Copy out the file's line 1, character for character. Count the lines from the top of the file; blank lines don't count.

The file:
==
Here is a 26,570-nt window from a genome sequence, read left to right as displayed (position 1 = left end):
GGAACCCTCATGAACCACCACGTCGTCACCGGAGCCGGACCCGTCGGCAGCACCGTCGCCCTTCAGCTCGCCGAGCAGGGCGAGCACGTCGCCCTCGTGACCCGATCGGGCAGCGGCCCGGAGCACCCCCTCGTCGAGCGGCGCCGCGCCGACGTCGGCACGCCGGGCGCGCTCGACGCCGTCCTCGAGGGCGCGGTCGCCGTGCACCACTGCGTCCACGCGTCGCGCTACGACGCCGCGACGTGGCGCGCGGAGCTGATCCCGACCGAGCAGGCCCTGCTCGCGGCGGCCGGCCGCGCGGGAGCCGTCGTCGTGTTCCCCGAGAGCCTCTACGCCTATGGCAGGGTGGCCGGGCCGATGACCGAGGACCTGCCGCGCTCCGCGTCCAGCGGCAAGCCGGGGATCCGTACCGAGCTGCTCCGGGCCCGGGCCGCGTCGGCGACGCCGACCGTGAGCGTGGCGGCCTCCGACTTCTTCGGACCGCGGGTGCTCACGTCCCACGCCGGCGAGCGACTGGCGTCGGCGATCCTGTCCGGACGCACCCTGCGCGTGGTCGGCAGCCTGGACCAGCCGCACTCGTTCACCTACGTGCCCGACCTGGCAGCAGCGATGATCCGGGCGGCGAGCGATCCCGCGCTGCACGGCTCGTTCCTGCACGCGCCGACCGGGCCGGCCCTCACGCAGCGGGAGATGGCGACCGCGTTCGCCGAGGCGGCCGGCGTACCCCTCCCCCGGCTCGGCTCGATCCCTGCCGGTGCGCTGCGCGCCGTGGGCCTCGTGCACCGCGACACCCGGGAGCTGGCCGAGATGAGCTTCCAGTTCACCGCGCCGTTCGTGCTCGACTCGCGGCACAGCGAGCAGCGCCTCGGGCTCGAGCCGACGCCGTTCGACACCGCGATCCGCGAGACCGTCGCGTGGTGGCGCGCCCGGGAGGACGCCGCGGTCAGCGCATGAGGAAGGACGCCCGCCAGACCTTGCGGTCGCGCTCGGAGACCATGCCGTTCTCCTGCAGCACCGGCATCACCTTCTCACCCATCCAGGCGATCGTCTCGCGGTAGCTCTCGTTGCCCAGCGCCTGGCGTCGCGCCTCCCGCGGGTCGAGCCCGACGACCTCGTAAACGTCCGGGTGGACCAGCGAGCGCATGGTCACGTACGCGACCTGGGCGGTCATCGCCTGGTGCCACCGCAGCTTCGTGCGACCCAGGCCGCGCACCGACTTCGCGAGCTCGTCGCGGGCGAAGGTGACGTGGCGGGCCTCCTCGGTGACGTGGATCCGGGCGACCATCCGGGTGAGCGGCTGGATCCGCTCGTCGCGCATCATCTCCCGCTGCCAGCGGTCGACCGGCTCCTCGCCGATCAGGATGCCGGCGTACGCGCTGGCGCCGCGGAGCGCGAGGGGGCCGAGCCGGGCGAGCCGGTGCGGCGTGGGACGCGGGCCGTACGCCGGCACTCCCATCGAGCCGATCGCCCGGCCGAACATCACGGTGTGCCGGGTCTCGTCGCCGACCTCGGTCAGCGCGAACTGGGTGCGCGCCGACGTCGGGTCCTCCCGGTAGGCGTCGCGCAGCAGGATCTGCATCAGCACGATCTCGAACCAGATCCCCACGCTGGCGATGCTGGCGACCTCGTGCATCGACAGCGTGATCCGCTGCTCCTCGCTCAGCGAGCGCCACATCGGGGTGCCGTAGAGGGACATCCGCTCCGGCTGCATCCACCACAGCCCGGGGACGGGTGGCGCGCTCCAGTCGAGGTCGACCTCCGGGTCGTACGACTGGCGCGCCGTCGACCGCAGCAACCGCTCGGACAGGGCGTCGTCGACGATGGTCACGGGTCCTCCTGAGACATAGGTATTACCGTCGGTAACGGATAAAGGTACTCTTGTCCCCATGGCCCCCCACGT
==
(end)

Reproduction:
Here is a 26,570-nt window from a genome sequence, read left to right as displayed (position 1 = left end):